THE 2020 NERDIES: FICTION PICTURE BOOKS ANNOUNCED BY JOHN SCHU
Happy Saturday! I’m overjoyed to kick off the tenth annual Nerdy Book Club Awards. First up is fiction picture books! A GIGANTIC thank-you to everyone who nominated titles. Congratulations to this year’s winners!
A Gift for Amma: Market Day in India by Meera Sriram; illustrated by Mariona Cabassa
“One cannot think of India without thinking colors. As a concept, a book on colors of India was an easy choice. However, it was a dream (and a challenge) to find ways to capture the vibrancy of the colorful street life. Three years ago, a seed was planted when I started exploring a narrative with certain specific elements like picking out colors that are also items at a market, layering with sounds and sensory details, and slowly trying to weave in a storyline.” -Meera Sriram
Please click here to read the full interview with Meera.
All Because You Matter by Tami Charles; illustrated by Bryan Collier
“Tami Charles’ manuscript will take you on a glorious journey of self-discovery and self-worth. In a way it’s an awakening to a gentle and intimate whisper of promise and hope to a child not yet born. It’s also bearing witness to all the wonder of a child’s first steps, first words, and first obstacles.” -Bryan Collier
Please click here to read the full interview with Tami and Bryan.
Bedtime for Sweet Creatures by Nikki Grimes; illustrated by Elizabeth Zunon
“Hopefully, this story will make bedtime a little less scary or stressful for readers. It might also inspire parents to find creative ways to handle bedtime for their own little ones.” -Nikki Grimes
Please click here to read the full interview with Nikki.
Evelyn Del Rey Is Moving Away by Meg Medina; illustrated by Sonia Sánchez
“It happens to everyone: friends move on. Sometimes it’s just the move to another class or to somebody they like better, but it happens and it’s painful.” –Meg Medina
I Am Every Good Thing by Derrick Barnes; illustrated by Gordon C. James
“I wanted through the illustrations for these kids to feel empowered. I want them all to feel like they belong everywhere, like there are no limits to the places they should be, or the things that they can be. -Gordon C. James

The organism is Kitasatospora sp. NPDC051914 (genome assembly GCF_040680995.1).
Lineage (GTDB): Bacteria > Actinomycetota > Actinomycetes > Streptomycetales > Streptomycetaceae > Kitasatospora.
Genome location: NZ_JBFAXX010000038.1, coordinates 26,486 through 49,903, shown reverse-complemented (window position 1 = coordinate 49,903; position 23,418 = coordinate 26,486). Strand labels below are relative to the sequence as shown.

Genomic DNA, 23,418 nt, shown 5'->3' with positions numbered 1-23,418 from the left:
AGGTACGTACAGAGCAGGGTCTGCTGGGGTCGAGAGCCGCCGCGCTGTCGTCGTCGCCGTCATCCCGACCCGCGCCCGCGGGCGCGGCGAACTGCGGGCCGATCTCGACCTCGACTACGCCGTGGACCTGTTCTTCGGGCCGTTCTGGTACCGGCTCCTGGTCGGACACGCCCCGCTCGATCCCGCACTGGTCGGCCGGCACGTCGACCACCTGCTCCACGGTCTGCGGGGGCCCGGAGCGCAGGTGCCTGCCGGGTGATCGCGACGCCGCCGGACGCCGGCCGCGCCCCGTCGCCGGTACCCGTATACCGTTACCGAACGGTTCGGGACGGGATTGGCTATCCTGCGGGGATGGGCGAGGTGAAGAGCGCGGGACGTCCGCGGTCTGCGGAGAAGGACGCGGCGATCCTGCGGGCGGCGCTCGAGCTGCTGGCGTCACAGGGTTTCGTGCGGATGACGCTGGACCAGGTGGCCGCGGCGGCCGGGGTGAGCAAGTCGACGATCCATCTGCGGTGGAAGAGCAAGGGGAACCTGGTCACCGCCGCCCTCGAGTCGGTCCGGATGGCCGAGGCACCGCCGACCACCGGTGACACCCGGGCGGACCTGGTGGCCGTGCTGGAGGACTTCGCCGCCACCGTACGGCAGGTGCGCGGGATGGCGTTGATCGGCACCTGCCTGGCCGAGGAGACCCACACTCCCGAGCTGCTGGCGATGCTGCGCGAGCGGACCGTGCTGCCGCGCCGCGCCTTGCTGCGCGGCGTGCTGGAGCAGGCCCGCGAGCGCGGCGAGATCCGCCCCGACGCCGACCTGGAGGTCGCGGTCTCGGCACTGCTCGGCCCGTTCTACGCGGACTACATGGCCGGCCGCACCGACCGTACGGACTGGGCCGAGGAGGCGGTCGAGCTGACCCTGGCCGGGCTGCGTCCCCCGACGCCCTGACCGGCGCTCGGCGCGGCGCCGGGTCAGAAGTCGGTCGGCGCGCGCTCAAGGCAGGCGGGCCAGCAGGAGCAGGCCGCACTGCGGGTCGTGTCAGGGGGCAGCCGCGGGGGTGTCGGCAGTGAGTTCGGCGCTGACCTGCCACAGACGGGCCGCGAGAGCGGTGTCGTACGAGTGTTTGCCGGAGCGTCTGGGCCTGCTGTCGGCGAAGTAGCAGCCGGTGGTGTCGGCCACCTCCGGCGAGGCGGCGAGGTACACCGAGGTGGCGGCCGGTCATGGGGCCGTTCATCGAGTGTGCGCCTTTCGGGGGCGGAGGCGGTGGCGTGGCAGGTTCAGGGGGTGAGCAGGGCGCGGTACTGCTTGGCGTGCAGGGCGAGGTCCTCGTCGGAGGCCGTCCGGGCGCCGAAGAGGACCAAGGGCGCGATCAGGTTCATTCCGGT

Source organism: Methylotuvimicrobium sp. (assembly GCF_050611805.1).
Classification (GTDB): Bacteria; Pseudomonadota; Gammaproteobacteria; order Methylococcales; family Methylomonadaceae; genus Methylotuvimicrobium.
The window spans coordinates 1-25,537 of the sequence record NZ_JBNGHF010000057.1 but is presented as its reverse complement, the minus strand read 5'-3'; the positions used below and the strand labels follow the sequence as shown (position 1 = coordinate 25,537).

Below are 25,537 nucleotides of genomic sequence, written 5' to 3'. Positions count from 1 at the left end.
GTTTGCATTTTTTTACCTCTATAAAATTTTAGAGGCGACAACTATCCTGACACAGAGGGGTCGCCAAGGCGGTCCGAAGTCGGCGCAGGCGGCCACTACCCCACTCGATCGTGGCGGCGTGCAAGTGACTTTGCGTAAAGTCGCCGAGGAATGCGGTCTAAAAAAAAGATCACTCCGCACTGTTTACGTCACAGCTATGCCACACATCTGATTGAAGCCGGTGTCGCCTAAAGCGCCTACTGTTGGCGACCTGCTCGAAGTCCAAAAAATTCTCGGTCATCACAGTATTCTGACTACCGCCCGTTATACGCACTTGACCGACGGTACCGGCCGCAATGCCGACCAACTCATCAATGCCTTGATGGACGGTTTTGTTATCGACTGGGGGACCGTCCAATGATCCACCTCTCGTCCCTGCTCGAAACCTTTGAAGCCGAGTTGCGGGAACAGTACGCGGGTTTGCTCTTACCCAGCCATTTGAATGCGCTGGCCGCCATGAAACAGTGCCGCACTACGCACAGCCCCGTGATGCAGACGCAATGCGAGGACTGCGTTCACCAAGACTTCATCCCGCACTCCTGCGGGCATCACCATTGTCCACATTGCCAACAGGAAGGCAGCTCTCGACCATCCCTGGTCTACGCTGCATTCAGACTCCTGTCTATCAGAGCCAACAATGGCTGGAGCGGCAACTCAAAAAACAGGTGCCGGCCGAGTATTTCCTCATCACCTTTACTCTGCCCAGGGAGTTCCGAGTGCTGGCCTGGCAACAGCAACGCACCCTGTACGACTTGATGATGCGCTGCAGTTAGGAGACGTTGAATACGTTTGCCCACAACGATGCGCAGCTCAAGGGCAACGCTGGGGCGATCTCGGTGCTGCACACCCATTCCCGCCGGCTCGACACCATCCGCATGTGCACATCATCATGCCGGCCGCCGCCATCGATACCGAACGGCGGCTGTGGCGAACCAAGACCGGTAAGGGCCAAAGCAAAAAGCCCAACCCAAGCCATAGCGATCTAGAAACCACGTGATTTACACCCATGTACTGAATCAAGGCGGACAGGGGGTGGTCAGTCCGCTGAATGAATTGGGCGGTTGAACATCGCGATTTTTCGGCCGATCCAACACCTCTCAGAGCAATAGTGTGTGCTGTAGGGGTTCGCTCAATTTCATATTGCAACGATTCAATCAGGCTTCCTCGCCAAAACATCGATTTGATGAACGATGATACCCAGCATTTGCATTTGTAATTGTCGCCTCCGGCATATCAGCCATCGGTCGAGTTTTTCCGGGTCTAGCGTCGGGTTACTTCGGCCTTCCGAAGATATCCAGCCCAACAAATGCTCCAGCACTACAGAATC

Click here to read or listen to the full interview with Derrick and Gordon.
I Talk Like a River by Jordan Scott; illustrated by Sydney Smith
“By turns heartbreaking and illuminating, this picture book brings one more outsider into the fold through economy of language and an abundance of love.”—School Library Journal, Starred Review
In A Jar by Deborah Marcero
“Deborah Marcero draws us deeper into the story with her rich descriptions. We find ourselves astonished and willing to join Llewellyn and Evelyn in their mutual quest to collect those exquisite moments which sometimes only happen once.” -Margie Myers-Culver
Please click here to read Margie’s full review.
Lift by Minh Lê; illustrated by Dan Santat
“Dan Santat’s illustrations are totally out of this world. Sending a story to Dan is kind of like pushing a magic elevator button. I know it’s going to lead to something extraordinary, but it’s always more amazing than I could’ve imagined and takes my breath away every time.” -Minh Lê
Please click here to read the full interview with Minh and Dan.
My Best Friend by Julie Fogliano; illustrated by Jillian Tamaki
“Julie Fogliano’s manuscript for MY BEST FRIEND was the first picture book manuscript that really clicked with me. Play is so intense and vivid at that age, and your best friend is your whole world. I wanted to conjure into images that sense of insularity and whimsy that Julie describes and I remember so well. The rituals of girls and young women will be a theme of mine forever, probably.” -Jillian Tamaki
Please click here to read the full interview with Julie and Jillian.
Nana Akua Goes to School by Tricia Elam Walker; illustrated by April Harrison